Determine How Much of the Decision-Making Process Can be Tracked or Stored

This situation is feasible for a machine learning system, but it is extremely complicated, particularly when it comes to the visuals. The machine vision system isn’t being trained to identify when a dog enters the field of a camera. Those are somewhat simple, particularly if there is a uniform background. But training a machine vision system to distinguish between a cliff, a boulder, and a plateau of some kind is much harder.

Current machine vision systems are fed data about paved roads that have stop signs and traffic lights, not cliffs one could drive off of or giant boulders lying in the middle of the sand. These systems are not trained for vehicles that are going to be driving over sand dunes. While that data is quantifiable, it is difficult to train a machine vision system to detect all the myriad of things that a driver would hypothetically run into in the desert.

This is because one isn’t just programming a machine to count how many times a red ball enters the field of a camera, but to identify all the obstacles in a desert and then send the commands to the vehicle to drive around them. Training a machine vision system to do this would take a tremendous amount of time and data.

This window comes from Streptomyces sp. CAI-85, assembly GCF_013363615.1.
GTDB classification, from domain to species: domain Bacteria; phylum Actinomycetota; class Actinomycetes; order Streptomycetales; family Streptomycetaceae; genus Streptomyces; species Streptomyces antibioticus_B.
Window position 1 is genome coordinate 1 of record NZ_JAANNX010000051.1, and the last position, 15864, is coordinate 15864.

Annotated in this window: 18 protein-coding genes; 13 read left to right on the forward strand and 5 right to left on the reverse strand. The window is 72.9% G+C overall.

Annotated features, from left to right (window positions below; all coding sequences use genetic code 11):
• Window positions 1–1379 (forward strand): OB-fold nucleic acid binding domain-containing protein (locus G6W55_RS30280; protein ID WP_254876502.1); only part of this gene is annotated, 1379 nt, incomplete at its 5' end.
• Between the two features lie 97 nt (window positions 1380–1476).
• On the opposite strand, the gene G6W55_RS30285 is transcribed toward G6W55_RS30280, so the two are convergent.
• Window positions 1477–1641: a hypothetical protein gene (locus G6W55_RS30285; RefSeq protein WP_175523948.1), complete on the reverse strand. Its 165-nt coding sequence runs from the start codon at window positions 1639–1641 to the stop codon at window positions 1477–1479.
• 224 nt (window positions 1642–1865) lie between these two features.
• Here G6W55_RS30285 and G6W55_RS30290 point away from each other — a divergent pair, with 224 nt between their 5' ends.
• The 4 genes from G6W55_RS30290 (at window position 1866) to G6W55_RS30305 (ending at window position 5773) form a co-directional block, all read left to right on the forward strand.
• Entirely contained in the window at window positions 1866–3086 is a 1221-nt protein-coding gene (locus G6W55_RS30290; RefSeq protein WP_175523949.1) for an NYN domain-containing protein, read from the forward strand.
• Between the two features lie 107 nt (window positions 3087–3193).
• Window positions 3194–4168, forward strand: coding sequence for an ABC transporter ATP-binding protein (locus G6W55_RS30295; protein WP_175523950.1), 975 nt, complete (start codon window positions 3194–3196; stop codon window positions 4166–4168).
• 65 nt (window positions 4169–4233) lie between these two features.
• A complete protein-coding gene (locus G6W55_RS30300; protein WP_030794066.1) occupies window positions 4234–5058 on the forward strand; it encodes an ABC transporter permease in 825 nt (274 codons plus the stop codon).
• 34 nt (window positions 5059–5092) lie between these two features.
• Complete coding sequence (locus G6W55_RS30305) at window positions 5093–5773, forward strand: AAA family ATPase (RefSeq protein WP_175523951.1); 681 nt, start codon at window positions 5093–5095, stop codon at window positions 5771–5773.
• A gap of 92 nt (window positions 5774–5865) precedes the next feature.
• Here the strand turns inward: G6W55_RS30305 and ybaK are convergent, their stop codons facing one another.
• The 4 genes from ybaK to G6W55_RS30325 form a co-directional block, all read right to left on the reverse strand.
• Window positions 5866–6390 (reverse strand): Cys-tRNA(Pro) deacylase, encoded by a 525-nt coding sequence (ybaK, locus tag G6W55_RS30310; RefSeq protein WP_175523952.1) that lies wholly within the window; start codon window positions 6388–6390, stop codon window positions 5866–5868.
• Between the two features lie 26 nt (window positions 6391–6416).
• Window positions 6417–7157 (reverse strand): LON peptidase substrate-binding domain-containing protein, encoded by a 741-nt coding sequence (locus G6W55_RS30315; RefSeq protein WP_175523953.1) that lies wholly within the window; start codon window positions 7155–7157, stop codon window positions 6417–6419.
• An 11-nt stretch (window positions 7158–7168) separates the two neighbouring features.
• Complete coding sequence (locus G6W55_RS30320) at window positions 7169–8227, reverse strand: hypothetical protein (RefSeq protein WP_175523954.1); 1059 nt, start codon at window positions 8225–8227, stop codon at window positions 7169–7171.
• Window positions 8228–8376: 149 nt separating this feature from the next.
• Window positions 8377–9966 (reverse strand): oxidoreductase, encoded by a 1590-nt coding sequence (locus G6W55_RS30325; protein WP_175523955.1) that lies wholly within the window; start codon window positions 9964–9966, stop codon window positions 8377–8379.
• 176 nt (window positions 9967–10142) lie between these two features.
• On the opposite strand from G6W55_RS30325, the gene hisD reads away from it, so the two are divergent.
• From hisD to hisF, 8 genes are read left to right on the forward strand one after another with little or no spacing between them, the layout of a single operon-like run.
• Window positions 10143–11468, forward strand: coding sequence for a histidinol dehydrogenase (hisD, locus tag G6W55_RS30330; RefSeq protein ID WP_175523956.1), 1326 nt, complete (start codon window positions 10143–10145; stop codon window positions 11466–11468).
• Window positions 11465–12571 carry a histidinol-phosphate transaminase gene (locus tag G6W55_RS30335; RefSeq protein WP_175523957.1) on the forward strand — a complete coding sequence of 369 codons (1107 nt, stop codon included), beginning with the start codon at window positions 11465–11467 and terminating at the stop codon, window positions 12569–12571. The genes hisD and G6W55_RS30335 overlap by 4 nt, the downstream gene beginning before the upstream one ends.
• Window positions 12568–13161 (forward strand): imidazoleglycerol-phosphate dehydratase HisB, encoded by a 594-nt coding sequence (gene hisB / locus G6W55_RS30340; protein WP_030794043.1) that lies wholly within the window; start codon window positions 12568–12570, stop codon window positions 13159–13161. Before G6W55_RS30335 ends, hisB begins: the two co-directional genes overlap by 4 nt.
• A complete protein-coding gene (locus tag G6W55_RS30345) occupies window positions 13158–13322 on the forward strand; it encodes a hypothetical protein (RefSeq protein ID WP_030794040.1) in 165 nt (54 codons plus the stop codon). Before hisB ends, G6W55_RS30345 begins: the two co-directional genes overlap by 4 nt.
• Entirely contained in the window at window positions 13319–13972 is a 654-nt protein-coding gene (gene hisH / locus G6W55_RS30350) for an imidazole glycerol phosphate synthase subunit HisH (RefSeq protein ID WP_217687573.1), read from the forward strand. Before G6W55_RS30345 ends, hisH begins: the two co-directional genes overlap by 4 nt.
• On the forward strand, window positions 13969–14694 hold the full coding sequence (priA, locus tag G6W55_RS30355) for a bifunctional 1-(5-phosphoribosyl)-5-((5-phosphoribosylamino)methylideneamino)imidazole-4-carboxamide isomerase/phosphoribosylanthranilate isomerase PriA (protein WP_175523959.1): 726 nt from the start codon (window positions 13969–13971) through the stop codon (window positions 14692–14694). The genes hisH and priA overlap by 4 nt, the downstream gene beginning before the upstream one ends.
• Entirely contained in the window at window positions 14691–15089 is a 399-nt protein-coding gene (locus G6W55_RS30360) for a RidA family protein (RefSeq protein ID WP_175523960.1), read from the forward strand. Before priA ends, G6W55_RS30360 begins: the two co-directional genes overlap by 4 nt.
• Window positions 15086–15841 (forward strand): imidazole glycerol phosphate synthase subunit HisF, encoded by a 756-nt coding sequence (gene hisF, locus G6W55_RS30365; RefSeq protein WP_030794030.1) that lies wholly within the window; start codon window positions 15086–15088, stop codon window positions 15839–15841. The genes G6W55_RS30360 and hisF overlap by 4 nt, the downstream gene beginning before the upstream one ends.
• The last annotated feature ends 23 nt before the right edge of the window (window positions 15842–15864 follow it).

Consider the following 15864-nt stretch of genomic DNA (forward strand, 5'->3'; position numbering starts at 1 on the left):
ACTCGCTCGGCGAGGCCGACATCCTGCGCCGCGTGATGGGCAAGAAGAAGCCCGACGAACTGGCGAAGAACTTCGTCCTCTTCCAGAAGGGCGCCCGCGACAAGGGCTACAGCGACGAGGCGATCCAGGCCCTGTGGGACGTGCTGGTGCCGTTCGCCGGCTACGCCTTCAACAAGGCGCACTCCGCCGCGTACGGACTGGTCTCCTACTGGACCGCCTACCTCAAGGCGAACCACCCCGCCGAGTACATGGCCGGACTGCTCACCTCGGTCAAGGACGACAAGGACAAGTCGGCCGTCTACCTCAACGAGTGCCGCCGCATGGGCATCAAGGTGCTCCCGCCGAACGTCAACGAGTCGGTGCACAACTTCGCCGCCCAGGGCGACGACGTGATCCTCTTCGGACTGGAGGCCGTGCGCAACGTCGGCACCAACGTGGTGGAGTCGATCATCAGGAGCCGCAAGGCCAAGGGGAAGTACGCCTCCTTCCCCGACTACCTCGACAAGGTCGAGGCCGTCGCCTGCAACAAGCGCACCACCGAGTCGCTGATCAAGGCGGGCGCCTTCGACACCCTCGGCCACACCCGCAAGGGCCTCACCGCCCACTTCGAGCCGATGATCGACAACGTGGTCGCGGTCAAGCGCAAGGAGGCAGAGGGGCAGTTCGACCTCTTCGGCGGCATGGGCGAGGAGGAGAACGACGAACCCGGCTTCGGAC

Examples of When AI Can’t be Used

Complicated Diagnostics

AI isn’t applicable to every situation. One example of this might be the diagnostics of some particular brain disorder. If a child shows up to the hospital with a runny nose and a fever but nothing else wrong with them, there are certain proxy queues that a doctor might say they have a cold or the flu. The doctor might also say that the child has a particular infection based on their white blood cell count. There are some diagnostic tasks that really only require a certain number of data points in order for them to be fully understood and diagnosed, at least under most circumstances.

Determine How Humans Make the Decision the AI Needs to Make

There are other cases where diagnostics is a much more intuitive task. Suppose there is a particular bacterial infection that is difficult to diagnose. The doctor needs to collect many data points, but nothing in terms of temperature or blood sample data is really conclusive about this particular infection.

Perhaps to diagnose this infection, the doctor also has to ask the parents, “Has your child been experiencing drowsiness? Are they more irritable than they usually are? Have they complained about tasting foods differently? Have they done this, have they done that?”